By Andra Bryan Stefanoni
Globe Staff Writer
GALENA, Kan. —
Kansas Department of Wildlife, Parks and Tourism Secretary Robin Jennison was cautiously optimistic Wednesday afternoon that the agency will be able to take steps to ensure the future of the Southeast Kansas Nature Center in Schermerhorn Park.
“I’m confident we’ll be able to do something,” he told an informal gathering of the center’s supporters, the center’s founder, and local and state elected officials.
The agency’s primary focus has become recruitment and retention in outdoor pursuits such as fishing, hunting and wildlife conservation.
“When it comes to educating and introducing people to the outdoors, places like this are key to that,” Jennison said.
No state nature centers exist in Southeast Kansas. Biologists have cited the area as having unique topography and ecosystems, and being home to as many as 30 percent of the state’s threatened and endangered species.
Linda Phipps, who as a local teacher spearheaded the drive to create the center 10 years ago and continues in retirement to serve as its volunteer director, first proposed that KDWPT assume operations in 2010. Although looked upon favorably by then-Secretary Mike Hayden, budget shortfalls and a reduction in the agency’s staff made it unfeasible.
She again brought the proposal before Jennison and other KDWPT officials Wednesday.
“A lot of the key people who helped start this are older or are ill or have moved away,” Phipps said during her presentation. “We want to ensure the perpetual existence of the nature center. We feel this would be a perfect match.”
This time around, it also was met favorably by those in attendance.
“Kansas only has one little piece of the Ozarks, and it’s here,” said Jim Triplett, a longtime professor of biology at Pittsburg State University who often brings students to the park for research. “It’s a tremendous asset, very fragile and susceptible to intrusion. This is an area that needs to be preserved and protected in perpetuity.”
The center began as and remains a project brought about at the grass-roots level. Donations paid for the complete renovation of what had been a crumbling scout cabin, and volunteers contributed nature-related collections and artifacts. Donations and grants continue to sustain it.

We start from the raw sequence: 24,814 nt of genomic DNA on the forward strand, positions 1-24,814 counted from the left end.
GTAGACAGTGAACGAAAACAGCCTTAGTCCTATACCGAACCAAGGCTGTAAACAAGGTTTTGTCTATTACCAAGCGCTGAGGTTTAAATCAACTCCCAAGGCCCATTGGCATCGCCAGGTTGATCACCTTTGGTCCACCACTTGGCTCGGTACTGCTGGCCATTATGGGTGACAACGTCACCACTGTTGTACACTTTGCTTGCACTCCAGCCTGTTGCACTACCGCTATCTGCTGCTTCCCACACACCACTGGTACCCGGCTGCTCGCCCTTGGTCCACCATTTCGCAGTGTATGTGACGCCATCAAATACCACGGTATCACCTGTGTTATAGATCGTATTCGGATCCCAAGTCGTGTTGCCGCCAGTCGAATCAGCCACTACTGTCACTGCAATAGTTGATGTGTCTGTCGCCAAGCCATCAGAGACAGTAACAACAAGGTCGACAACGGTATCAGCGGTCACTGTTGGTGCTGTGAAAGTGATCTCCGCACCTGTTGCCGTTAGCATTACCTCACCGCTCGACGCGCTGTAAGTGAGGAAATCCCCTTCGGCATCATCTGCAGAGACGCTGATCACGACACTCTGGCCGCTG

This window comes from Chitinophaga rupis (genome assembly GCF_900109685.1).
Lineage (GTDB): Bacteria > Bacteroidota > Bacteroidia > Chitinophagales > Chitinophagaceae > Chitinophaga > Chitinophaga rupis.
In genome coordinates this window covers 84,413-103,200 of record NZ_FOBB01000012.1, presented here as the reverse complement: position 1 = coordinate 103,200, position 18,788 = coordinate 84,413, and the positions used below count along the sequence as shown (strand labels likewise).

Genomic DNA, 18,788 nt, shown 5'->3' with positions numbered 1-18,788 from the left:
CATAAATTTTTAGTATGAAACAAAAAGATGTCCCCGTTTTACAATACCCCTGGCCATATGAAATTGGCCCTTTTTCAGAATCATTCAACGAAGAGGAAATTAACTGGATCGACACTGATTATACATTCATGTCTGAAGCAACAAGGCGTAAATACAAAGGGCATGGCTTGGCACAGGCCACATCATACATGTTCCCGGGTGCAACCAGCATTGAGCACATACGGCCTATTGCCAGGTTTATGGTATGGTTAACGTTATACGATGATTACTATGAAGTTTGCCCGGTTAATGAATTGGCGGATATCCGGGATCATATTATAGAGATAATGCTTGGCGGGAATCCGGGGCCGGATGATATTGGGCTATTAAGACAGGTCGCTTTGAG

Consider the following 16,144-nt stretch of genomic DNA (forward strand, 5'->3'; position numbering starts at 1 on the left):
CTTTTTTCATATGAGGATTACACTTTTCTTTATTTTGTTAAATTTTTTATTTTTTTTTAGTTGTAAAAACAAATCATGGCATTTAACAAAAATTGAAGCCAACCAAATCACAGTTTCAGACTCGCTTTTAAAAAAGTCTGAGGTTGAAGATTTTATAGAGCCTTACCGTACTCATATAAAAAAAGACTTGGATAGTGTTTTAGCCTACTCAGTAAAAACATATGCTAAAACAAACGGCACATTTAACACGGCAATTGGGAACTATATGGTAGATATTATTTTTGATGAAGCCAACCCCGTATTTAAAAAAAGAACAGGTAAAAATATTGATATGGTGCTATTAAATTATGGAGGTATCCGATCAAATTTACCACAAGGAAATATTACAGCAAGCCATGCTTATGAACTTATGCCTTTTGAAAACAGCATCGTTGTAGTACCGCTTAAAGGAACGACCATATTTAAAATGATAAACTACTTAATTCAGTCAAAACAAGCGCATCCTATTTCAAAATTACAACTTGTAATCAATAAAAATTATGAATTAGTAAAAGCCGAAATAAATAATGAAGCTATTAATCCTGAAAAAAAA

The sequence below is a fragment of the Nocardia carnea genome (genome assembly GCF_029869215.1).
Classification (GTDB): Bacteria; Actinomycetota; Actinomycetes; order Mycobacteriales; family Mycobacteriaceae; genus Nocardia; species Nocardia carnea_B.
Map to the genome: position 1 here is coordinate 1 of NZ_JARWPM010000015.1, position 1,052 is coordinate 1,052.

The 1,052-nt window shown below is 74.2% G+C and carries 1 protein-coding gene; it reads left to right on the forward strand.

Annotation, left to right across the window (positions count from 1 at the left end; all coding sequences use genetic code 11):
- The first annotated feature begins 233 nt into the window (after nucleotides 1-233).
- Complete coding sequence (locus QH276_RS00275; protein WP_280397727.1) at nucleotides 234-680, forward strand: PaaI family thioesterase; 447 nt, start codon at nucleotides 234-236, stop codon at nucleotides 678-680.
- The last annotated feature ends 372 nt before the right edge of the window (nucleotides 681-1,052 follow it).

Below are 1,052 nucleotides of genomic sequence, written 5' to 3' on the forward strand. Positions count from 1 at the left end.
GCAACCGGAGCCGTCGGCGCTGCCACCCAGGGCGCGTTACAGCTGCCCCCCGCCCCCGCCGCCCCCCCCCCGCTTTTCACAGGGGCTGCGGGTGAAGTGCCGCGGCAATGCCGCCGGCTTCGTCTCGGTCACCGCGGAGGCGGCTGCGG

Galena Mayor Dale Oglesby said he well remembered a time when the cabin was caving in and area residents came to the park maybe 10 or 12 weeks out of every year, mostly to wade in Shoal Creek. He said he sees it as having tremendous potential to draw out-of-state visitors to spend time and money, an idea discussed at length by state and local officials Wednesday.
“Thanks to the nature center, this has become a 365-day-a-year park, not just 12 weeks,” Oglesby said. “It’s almost too good to be true.”
Jake LaTurner, a Galena native recently elected as the 13th District state senator, told the group he believed the nature center has played a role in Galena’s recent development.
“We have to be rooted in reality when it comes to budget shortfalls,” LaTurner said. “We must prioritize, and this is certainly a priority.”
Officials made no decision Wednesday.
Two part-time staff members at the Southeast Kansas Nature Center are funded through a federal senior citizen work program. A sizable group of volunteers conducts programs at the park for schools in Kansas, Missouri and Oklahoma, after-school programs for about 90 Galena students a week, summer camps, adult programs and special presentations throughout the year. Were the Kansas Department of Wildlife, Parks and Tourism to assume operations, a full-time staff person would be necessary.